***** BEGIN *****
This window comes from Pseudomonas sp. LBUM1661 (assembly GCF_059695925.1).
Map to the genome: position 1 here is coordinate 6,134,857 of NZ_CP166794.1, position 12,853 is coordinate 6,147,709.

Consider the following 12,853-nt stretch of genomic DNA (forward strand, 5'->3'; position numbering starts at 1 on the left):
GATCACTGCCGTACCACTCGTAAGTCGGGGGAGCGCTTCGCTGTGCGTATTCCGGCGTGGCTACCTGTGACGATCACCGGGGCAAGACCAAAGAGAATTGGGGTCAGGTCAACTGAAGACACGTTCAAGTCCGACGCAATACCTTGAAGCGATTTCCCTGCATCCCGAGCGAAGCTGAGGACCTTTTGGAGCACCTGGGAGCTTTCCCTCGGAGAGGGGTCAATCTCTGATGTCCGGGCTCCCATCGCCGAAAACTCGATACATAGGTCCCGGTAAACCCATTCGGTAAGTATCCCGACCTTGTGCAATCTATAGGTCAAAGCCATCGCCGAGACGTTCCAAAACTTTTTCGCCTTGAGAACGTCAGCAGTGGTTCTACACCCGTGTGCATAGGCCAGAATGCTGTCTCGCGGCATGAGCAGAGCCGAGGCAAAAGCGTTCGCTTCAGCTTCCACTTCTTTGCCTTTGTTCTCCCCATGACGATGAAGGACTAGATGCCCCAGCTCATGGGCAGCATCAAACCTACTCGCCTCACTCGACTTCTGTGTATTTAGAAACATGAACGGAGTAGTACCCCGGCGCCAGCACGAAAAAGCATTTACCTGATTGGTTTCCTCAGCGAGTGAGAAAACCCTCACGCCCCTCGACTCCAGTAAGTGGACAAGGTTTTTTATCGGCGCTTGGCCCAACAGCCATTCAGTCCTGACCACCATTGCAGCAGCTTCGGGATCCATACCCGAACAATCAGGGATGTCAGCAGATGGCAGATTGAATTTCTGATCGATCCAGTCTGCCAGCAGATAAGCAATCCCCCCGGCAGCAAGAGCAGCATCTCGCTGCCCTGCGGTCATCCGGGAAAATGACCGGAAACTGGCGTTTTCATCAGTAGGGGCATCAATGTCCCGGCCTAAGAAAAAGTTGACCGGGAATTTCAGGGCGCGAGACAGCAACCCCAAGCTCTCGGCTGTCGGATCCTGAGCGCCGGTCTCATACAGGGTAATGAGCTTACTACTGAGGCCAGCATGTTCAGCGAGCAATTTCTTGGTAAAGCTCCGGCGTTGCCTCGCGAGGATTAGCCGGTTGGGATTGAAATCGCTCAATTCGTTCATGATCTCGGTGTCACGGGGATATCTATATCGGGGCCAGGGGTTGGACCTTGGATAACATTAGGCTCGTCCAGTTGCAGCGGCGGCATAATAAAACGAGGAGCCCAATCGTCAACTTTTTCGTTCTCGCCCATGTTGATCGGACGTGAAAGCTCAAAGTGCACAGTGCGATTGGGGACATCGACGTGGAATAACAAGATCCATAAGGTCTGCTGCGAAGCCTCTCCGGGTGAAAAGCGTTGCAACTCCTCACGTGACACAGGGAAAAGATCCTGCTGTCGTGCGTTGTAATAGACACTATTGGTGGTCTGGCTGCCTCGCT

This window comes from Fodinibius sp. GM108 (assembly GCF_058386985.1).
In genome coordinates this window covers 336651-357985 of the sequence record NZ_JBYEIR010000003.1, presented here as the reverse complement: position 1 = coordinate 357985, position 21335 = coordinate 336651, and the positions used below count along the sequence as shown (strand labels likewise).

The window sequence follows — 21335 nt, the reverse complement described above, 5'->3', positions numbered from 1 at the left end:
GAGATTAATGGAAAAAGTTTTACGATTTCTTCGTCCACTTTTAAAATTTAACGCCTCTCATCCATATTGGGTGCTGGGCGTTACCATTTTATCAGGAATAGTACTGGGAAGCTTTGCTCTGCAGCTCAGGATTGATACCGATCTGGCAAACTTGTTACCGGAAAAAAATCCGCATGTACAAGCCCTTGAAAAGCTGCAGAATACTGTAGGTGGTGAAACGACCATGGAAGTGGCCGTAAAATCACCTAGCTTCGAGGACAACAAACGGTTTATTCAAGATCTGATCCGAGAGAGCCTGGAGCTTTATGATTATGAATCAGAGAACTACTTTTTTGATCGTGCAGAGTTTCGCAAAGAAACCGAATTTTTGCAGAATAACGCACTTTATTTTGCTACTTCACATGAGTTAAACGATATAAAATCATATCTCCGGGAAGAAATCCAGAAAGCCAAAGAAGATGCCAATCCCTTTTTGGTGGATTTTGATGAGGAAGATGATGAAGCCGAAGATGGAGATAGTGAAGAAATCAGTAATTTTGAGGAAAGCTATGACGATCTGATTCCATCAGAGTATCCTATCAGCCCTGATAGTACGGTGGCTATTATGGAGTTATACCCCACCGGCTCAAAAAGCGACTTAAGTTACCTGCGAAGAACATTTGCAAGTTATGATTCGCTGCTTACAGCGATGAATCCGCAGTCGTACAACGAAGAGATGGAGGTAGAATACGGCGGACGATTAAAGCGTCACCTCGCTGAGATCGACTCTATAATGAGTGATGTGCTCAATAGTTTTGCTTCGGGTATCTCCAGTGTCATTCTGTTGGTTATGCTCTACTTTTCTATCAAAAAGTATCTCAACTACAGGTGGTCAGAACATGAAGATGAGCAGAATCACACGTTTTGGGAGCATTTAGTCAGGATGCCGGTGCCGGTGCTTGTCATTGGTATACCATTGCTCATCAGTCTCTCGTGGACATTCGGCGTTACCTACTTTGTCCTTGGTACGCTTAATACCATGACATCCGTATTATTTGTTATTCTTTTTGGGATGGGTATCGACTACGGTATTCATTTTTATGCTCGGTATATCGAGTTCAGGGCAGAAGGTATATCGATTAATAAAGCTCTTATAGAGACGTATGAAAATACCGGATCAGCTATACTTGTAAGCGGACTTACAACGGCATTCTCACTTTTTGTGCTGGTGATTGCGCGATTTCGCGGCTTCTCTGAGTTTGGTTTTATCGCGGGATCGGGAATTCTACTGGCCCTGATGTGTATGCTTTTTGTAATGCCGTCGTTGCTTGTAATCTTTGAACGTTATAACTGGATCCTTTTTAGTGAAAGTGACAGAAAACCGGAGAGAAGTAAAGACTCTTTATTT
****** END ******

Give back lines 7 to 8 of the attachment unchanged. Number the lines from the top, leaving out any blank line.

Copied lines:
The window sequence follows — 21335 nt, the reverse complement described above, 5'->3', positions numbered from 1 at the left end:
GAGATTAATGGAAAAAGTTTTACGATTTCTTCGTCCACTTTTAAAATTTAACGCCTCTCATCCATATTGGGTGCTGGGCGTTACCATTTTATCAGGAATAGTACTGGGAAGCTTTGCTCTGCAGCTCAGGATTGATACCGATCTGGCAAACTTGTTACCGGAAAAAAATCCGCATGTACAAGCCCTTGAAAAGCTGCAGAATACTGTAGGTGGTGAAACGACCATGGAAGTGGCCGTAAAATCACCTAGCTTCGAGGACAACAAACGGTTTATTCAAGATCTGATCCGAGAGAGCCTGGAGCTTTATGATTATGAATCAGAGAACTACTTTTTTGATCGTGCAGAGTTTCGCAAAGAAACCGAATTTTTGCAGAATAACGCACTTTATTTTGCTACTTCACATGAGTTAAACGATATAAAATCATATCTCCGGGAAGAAATCCAGAAAGCCAAAGAAGATGCCAATCCCTTTTTGGTGGATTTTGATGAGGAAGATGATGAAGCCGAAGATGGAGATAGTGAAGAAATCAGTAATTTTGAGGAAAGCTATGACGATCTGATTCCATCAGAGTATCCTATCAGCCCTGATAGTACGGTGGCTATTATGGAGTTATACCCCACCGGCTCAAAAAGCGACTTAAGTTACCTGCGAAGAACATTTGCAAGTTATGATTCGCTGCTTACAGCGATGAATCCGCAGTCGTACAACGAAGAGATGGAGGTAGAATACGGCGGACGATTAAAGCGTCACCTCGCTGAGATCGACTCTATAATGAGTGATGTGCTCAATAGTTTTGCTTCGGGTATCTCCAGTGTCATTCTGTTGGTTATGCTCTACTTTTCTATCAAAAAGTATCTCAACTACAGGTGGTCAGAACATGAAGATGAGCAGAATCACACGTTTTGGGAGCATTTAGTCAGGATGCCGGTGCCGGTGCTTGTCATTGGTATACCATTGCTCATCAGTCTCTCGTGGACATTCGGCGTTACCTACTTTGTCCTTGGTACGCTTAATACCATGACATCCGTATTATTTGTTATTCTTTTTGGGATGGGTATCGACTACGGTATTCATTTTTATGCTCGGTATATCGAGTTCAGGGCAGAAGGTATATCGATTAATAAAGCTCTTATAGAGACGTATGAAAATACCGGATCAGCTATACTTGTAAGCGGACTTACAACGGCATTCTCACTTTTTGTGCTGGTGATTGCGCGATTTCGCGGCTTCTCTGAGTTTGGTTTTATCGCGGGATCGGGAATTCTACTGGCCCTGATGTGTATGCTTTTTGTAATGCCGTCGTTGCTTGTAATCTTTGAACGTTATAACTGGATCCTTTTTAGTGAAAGTGACAGAAAACCGGAGAGAAGTAAAGACTCTTTATTT